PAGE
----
Cedric Woods devised the plan long before he made it happen.
A meaningful and emotional gesture was going to executed, he just had to execute the most important part of his plan than had more than a year in the works.
The Louisiana Tech freshman cornerback accomplished the integral phase, snagging his first collegiate interception last Saturday during the fourth quarter against UTEP. Two days later, it was time to see out the rest of the plot.
Woods visited his high school alma mater in Monroe Monday. He observed Carroll’s practice and as it wound down, he approached him former position coach, nudging Greg James that he had something for him.
Woods presented James with a Tech game ball.
“It was a memorial-type deal,” Woods told The News-Star Wednesday. “Coach Greg, he got to Carroll my senior year and he really helped me develop a lot in a short amount of time. He taught some very valuable things that I’m still using in college. I really appreciate him for that.
“When I get my first pick in college, we got to do something special. That’s what we did.”
Truth be told, it wasn’t the actual ball that he intercepted from UTEP quarterback Gavin Hardison. Woods wasn’t giving that one up; he keeps that at his house. But it was important to give James a ball as a gesture of all the extra work the pair put in before college.
“Me and Ced talk all the time so I knew he was coming to practice.” James said. “When he came out, he played around. He stayed at practice, throwing the ball around with us. Our players were excited to see him. Toward the end of practice, he came up to me. He was nothing but smiles.
“It brought chills to my body getting that ball.”
When Woods was announced a starter for Louisiana Tech’s opener at Southern Miss last month, Tech coach Skip Holtz believed the freshman had earned the right to start based on his consistency in practice. But due to some other players missing time during practice, Woods wasn’t guaranteed a starting role.
He had to go earn it.
“Cedric kept getting better and better, he showed flashes, worked extremely hard and I think he earned the opportunity to be the starter,” Holtz recalled. “But I don’t think there’s any doubt, you put a freshman out there and say, ‘We’ll see how it goes.’ How’s he going handle when the bright lights come on, how’s he going to handle himself? He is extremely comfortable out there on the field. There’s some guys that can do it all day at practice but out there on the field, they just struggle.
“When the lights come on, he’s almost better. I’m starting to feel more and more comfortable with how he’s playing and the quality football he plays when he goes out there.”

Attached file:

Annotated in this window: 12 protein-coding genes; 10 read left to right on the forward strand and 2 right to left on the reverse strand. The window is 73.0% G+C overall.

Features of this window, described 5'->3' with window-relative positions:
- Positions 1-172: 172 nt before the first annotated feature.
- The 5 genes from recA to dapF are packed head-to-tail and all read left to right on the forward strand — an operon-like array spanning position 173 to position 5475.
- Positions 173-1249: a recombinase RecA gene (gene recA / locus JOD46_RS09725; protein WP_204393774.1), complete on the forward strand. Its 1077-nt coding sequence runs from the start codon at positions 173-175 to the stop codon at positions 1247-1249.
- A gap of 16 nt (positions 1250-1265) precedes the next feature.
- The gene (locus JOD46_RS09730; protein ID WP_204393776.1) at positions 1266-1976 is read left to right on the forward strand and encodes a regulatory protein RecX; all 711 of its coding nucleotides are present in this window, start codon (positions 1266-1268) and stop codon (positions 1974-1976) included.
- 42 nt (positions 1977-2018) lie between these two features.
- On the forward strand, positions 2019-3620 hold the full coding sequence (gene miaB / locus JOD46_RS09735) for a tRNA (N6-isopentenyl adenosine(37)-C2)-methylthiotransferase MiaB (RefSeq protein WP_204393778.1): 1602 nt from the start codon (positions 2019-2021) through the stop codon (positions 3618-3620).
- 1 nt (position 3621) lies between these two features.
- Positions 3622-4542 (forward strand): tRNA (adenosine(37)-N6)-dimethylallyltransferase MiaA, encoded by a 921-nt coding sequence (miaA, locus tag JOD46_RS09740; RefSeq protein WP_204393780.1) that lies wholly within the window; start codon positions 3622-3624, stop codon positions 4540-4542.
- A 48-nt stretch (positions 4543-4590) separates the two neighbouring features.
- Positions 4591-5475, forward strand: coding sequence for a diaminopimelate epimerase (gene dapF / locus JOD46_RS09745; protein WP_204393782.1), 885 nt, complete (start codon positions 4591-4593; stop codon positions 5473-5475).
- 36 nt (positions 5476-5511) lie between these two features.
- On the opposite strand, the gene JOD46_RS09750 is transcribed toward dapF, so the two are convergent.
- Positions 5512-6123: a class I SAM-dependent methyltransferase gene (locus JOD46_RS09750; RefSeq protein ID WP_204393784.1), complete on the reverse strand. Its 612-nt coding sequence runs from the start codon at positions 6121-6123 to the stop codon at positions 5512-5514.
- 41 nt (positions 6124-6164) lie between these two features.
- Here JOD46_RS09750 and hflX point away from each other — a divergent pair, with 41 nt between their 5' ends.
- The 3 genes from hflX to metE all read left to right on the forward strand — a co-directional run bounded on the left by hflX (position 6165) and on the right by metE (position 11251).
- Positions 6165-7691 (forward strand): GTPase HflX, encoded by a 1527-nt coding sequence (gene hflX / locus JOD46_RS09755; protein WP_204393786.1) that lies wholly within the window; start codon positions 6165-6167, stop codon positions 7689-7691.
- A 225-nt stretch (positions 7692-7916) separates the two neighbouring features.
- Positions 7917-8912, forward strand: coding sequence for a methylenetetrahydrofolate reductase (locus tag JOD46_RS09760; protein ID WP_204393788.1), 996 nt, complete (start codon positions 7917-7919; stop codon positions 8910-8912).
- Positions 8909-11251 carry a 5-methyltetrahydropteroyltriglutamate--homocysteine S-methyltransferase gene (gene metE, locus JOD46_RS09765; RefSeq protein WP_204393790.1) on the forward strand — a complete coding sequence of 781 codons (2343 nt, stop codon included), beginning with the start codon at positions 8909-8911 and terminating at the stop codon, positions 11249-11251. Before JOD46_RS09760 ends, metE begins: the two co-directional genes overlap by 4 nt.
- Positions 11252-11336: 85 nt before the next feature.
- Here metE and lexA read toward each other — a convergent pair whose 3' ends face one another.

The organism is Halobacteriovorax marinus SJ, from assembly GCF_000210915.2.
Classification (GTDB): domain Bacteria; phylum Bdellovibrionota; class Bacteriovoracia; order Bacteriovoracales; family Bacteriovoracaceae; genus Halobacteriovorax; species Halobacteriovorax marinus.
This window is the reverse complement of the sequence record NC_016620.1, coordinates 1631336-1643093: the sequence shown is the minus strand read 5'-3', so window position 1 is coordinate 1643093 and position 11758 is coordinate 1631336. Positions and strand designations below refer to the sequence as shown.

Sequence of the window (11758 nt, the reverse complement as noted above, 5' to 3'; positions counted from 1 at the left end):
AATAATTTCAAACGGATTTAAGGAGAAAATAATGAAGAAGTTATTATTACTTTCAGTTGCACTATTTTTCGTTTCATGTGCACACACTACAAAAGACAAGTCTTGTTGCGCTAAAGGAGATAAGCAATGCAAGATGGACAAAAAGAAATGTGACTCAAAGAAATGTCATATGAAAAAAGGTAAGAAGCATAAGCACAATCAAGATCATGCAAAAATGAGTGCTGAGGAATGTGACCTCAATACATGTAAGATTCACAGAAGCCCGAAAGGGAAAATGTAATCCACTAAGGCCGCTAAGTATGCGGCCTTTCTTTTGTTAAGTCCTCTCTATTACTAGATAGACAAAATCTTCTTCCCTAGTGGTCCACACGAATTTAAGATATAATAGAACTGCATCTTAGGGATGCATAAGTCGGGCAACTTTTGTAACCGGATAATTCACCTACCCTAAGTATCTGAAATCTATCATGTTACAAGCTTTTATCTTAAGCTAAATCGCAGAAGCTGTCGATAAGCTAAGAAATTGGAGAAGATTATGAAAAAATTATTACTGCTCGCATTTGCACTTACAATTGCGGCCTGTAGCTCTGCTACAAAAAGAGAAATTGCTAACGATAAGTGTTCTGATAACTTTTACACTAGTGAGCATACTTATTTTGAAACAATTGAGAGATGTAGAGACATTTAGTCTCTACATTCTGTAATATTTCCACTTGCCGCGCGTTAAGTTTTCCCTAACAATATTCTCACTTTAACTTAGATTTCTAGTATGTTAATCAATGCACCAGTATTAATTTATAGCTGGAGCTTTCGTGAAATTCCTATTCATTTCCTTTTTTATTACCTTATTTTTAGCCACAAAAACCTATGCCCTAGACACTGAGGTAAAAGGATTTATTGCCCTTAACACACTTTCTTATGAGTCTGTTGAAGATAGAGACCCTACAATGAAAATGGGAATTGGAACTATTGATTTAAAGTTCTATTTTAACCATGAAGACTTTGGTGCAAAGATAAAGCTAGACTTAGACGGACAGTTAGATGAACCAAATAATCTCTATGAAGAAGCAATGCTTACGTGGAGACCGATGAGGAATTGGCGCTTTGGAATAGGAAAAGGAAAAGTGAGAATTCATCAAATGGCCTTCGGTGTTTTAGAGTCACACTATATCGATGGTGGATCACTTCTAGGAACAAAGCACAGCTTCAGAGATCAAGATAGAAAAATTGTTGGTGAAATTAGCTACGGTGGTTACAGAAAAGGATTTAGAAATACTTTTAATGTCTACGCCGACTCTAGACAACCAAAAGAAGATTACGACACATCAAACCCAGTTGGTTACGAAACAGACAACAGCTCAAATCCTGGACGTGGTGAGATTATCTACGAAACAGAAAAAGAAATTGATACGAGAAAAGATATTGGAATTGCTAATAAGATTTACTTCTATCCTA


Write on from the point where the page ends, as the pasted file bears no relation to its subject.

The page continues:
Woods has not been surprised by the start to his collegiate career, where he ranks fifth in the nation in pass breakups by a freshman. For the first time, the 5-foot-10, 170-pound playmaker has only had to focus on one phase of the game. He admitted high school football was harder when he played multiple positions, including quarterback and wide receiver.
And it’s paid off, demonstrated by his outing versus UTEP, highlighted by the interception but compounded by knocking down three other passes thrown his way.
“UTEP was actually the first game I felt like I was catching my footing. UTEP was the first game where I’ve really been settled in and locking in looking at the splits, down-and-distance, the really small details in the game,” Woods said. “I think I’m like fifth in the nation in pass breakups, that’s a good accolade, but I want those interceptions. I’ve missed a few in the UTEP and BYU games. I really should have like four or maybe five picks.
“It hasn’t surprised me at all. Everything the opponent has gained, I haven’t given it to them. No receiver has come in and just overwhelmed me with speed or quickness, nothing like that. It’s a me thing, locking into technique. Once that happens, it’s going to be a real serious deal.”
After seeing his star pupil collect his first interception and the ensuing celebration, it gave James chills because he knows there is more to come.
“You ain’t seen Cedric yet. The dude is light, he can go like skates, no exaggeration. I used to watch his film and his plays over and over, and I’d go, ‘How did you slide through that?’ ” James said. “Like, I became a fan of a kid I’m coaching right now. He has amazing ability. He can just out of the roof, he’s just a freak. He’s always had the team on his back. It’s scary what he can do.
“Right now, he’s still learning. When I say scary, I mean he’s smart, fast as hell and he’s a sponge and very coachable. When Ced really learns how he is, he’s light.”